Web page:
American women blanked in Aspen; Ligety 8th in Lake Louise super-G
November 29, 2009 —
ASPEN - The Czech Republic's Sarka Zahrobska took her first run lead and parlayed it into the second World Cup slalom win in as many years at the Aspen Winternational Sunday. No U.S. Women qualified for the second run.
Austrians Marlies Schild and Kathrin Zettel followed Zahrobska on the podium in second and third, respectively.
The fans showed up to the Aspen Winternational in full force during the weekend, making historic attendance numbers for the early season women's World Cup in Colorado.
It was a somber day for the U.S. Women's Alpine Team with no athletes making the top 30 cut for the second run.
"I'm very disappointed. This is not an indication of how we ski and how we've been training. This is an embarrassing day for us," Women's Alpine Head Coach Jim Tracy said.
Many of the racers had challenges with the challenging, icy race course but according to Tracy, the athletes have to be able to adapt to all conditions of the race.
"There were some slick spots up there for sure, but we've been on it before and we train on this stuff. It's easy to say that, but to me it's an excuse," Tracy said. "It isn't for some others and those other ones are going to be on the podium and they're going to gain World Cup points. We train on it. We have trained on it. We just didn't mentally do what we needed to do today."
Kaylin Richardson (Edina, MN) was the top finisher for the U.S. in 34th.
"If I could have done today over again I would have done some things differently. I learned my lesson that you have to attack and put it all on the line every single race," said Richardson, who did just that in the opening slalom at Levi, Finland, moving from the 70th start position to finish 23rd in the race. "The course was in perfect condition, the set was a little bit tricky, but that doesn't mean you hold back. I was holding on a little bit the whole way down."
The first racer up for the U.S. was fan favorite Lindsey Vonn (Vail, CO) who, after going out in Sunday's race, was disappointed that she was unable to give a crowd pleaser despite trying her hardest.
"It's been a disappointing weekend. Obviously it wasn't what I was hoping for and what the U.S. fans were hoping for, but I did my best," Vonn said. "I think I've gotten a little bit unlucky, but hopefully that's out of the way. My husband said that lightning struck twice this weekend."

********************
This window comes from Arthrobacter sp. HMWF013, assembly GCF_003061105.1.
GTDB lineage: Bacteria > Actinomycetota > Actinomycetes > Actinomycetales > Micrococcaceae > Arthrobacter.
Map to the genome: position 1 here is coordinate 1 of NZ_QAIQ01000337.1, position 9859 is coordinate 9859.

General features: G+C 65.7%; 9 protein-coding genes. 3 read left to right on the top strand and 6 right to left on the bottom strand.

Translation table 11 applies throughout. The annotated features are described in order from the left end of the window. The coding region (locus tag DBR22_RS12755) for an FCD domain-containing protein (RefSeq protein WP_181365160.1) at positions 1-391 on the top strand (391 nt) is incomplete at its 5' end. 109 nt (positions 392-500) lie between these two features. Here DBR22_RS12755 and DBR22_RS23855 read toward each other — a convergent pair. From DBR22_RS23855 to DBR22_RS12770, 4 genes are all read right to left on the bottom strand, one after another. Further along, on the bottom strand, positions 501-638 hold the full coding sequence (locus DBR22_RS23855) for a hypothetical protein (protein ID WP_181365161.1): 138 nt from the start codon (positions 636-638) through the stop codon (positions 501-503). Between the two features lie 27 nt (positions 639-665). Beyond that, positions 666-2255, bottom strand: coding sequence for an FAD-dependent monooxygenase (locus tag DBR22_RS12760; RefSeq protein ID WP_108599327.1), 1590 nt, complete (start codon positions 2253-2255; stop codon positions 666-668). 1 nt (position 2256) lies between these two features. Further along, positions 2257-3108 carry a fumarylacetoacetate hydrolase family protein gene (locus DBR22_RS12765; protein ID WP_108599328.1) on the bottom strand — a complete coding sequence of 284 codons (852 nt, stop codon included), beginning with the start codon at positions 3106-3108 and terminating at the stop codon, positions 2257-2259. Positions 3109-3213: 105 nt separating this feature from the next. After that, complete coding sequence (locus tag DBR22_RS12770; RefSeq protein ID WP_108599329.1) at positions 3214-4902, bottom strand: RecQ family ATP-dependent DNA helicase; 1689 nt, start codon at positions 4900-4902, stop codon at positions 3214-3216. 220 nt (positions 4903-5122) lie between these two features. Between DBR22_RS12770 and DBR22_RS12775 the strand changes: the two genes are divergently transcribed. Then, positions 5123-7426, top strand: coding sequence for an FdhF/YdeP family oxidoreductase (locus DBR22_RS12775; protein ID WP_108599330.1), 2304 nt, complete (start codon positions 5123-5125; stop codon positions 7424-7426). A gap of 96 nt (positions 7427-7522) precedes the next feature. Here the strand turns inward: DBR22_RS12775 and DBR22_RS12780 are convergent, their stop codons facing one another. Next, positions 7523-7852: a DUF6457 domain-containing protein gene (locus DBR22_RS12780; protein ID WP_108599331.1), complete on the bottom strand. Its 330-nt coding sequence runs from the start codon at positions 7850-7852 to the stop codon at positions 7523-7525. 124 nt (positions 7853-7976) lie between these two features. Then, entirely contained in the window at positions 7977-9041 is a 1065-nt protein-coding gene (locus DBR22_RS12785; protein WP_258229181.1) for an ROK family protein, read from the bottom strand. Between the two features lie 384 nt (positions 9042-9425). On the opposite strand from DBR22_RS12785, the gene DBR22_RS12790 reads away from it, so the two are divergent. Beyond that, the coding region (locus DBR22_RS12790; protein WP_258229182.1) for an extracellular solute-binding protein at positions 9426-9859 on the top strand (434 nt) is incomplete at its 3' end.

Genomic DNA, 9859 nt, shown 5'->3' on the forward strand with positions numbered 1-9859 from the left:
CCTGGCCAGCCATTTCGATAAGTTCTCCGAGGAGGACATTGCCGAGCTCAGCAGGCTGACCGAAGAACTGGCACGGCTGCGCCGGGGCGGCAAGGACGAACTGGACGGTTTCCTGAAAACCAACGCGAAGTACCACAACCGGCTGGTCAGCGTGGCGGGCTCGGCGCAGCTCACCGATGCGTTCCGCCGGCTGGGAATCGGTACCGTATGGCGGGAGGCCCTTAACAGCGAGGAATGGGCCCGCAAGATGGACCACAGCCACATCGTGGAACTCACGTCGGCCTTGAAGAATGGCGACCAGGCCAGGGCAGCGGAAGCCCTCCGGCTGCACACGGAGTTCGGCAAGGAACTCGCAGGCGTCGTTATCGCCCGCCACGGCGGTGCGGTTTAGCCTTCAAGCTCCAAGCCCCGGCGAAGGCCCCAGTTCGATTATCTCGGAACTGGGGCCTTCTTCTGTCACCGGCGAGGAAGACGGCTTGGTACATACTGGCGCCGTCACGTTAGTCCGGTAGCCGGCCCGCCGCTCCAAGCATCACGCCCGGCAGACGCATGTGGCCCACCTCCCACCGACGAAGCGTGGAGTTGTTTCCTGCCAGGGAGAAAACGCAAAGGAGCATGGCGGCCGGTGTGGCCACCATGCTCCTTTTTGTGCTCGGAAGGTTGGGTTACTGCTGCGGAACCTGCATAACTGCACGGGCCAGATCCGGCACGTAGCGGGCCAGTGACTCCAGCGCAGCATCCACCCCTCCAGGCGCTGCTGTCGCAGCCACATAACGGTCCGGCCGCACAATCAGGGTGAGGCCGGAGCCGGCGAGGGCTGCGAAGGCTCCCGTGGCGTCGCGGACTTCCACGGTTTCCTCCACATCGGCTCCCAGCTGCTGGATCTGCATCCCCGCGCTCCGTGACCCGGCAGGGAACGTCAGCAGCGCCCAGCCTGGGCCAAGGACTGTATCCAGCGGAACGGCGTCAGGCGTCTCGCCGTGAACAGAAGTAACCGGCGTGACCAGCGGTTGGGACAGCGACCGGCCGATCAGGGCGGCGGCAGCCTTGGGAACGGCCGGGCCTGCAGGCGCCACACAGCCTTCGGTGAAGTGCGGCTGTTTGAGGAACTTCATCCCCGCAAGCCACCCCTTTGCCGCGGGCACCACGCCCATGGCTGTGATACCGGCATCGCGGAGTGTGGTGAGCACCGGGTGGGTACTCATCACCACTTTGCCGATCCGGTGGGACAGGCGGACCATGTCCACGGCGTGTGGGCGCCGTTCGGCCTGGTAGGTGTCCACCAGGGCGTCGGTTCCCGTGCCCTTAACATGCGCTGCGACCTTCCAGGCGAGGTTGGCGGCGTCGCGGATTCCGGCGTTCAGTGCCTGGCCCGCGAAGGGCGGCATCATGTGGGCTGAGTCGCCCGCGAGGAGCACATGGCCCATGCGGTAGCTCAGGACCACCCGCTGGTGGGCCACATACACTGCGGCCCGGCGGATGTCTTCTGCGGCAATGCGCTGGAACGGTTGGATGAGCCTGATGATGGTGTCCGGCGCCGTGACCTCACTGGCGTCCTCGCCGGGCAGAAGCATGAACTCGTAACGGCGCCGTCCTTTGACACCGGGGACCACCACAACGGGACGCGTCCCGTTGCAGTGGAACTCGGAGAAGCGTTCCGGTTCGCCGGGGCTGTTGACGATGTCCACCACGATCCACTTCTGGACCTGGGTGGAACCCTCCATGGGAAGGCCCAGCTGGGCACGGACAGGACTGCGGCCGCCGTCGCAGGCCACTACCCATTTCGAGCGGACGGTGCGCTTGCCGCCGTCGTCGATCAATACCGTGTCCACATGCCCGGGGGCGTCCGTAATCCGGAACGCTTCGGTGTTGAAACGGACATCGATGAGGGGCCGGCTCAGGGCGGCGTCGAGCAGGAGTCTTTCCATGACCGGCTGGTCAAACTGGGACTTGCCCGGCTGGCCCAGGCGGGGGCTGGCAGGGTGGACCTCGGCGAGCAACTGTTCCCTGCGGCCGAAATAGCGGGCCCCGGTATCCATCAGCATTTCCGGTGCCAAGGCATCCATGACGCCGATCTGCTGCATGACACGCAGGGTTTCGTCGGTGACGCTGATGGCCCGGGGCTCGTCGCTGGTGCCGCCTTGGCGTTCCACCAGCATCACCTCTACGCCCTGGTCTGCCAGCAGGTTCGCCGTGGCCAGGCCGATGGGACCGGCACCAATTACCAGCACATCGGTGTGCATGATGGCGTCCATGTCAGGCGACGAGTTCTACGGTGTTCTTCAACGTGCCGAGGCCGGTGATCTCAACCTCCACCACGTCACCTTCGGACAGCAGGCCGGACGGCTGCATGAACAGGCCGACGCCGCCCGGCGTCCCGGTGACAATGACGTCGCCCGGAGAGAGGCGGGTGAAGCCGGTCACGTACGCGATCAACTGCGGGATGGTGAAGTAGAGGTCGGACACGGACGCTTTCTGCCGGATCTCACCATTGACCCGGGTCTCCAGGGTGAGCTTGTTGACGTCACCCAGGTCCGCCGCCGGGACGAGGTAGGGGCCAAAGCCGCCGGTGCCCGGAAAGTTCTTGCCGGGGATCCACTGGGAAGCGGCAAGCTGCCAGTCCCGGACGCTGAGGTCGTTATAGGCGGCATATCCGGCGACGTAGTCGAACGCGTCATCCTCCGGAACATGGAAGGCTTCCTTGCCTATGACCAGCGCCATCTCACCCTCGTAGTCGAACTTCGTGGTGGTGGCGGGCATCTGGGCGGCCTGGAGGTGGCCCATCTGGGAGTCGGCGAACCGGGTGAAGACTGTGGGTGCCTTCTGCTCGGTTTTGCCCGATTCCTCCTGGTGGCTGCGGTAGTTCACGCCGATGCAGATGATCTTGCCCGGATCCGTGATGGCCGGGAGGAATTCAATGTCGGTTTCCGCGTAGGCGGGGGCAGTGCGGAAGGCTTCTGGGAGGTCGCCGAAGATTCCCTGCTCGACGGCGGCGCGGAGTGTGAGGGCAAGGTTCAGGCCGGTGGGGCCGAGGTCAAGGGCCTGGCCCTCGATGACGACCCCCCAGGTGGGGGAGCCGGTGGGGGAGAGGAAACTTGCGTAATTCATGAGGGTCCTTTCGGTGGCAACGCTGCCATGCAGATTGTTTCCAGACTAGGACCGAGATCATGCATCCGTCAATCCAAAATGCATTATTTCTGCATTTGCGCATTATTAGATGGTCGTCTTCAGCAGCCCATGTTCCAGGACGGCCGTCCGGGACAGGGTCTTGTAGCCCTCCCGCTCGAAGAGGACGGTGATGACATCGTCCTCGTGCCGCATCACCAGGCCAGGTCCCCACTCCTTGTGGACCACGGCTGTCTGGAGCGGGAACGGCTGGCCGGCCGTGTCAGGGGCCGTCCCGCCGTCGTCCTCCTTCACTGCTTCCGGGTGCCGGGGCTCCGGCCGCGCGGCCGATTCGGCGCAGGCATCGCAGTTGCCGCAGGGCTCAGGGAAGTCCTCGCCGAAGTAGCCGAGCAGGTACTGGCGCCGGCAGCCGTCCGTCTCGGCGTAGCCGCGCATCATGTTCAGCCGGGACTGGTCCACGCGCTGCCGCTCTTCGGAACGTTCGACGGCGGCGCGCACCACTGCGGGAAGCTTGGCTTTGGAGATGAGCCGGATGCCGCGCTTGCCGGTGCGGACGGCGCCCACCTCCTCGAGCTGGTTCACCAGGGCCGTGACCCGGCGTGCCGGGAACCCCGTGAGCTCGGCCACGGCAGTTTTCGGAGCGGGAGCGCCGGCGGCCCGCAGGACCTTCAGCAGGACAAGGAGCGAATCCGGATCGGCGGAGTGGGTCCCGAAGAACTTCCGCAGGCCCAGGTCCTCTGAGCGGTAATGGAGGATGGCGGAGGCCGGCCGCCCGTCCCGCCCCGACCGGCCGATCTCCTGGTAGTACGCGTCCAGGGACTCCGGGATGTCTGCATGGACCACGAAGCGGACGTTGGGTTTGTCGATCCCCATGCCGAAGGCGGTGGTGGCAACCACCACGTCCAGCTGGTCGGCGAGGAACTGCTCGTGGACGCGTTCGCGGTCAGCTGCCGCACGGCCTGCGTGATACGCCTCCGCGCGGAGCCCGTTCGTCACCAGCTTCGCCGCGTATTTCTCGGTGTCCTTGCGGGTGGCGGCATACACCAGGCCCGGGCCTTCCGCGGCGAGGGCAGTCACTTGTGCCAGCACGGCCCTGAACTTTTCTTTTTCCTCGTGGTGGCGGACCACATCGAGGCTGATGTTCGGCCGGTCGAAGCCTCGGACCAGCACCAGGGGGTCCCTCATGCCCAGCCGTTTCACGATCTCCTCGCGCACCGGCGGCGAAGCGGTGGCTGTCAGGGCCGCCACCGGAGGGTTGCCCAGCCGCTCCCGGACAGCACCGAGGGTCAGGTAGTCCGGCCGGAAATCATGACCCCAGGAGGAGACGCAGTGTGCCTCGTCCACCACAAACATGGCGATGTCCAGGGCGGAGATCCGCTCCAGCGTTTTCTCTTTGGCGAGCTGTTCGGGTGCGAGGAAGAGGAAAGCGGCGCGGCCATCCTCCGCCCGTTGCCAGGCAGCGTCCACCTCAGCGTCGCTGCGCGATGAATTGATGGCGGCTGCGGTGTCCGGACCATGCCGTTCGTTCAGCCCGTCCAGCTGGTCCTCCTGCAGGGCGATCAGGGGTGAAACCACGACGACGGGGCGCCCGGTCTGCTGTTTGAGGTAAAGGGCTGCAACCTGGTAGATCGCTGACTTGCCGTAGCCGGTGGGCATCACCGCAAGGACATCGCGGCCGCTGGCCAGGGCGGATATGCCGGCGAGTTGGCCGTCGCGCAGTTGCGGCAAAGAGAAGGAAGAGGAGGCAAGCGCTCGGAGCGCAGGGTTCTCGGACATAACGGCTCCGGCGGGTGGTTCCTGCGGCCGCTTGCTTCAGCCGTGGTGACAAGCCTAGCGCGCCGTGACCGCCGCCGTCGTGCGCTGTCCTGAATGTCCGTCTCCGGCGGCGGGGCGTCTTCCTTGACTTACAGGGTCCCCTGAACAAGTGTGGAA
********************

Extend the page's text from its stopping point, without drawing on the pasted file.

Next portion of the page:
According to Vonn, her skis locked on the hard surface and rocketed her off course.
"I felt like I was skiing OK on the top, but not my best, and then I just got shot off the course. There's nothing I could do about it. Sometimes things just don't go your way," Vonn said. "Lake Louise is a place where I can build confidence back and get happy again. I'm just looking forward to skiing some downhill."
"The course is a little bit more like a GS on the top and it catches up to you so you just have to be smart," said Hailey Duke (Boise, ID) who was 34th. "If you ski it well, there's not much to get in your way but yourself."
It was a unique experience for Julia Ford (Plymouth, NH) who marked the slalom in Aspen as the first World Cup start of her career.
"It feels good to just get it under my belt. It took a lot of effort and I was just trying to stick with it. I got thrown around and made some mistakes but I was determined to get down," Ford said. "The hill was intense today and the course was challenging."
The Team remains in North America as the athletes now head to Lake Louise in Alberta for speed races.
Ligety turns in third speed-event top 10
LAKE LOUISE, Alberta, Canada - Olympic Champion Ted Ligety (Park City, UT) stepped up his status as an all around skier as he notched the third top-10 career result in a speed event Sunday as he finished eighth in the super G in the Audi FIS World Cup in Lake Louise.
"It's nice to come down like that. I'm pretty psyched about it especially since I've been so slow in the downhill training runs here, and even the training in Copper. So to get eighth is a surprise." Ligety said.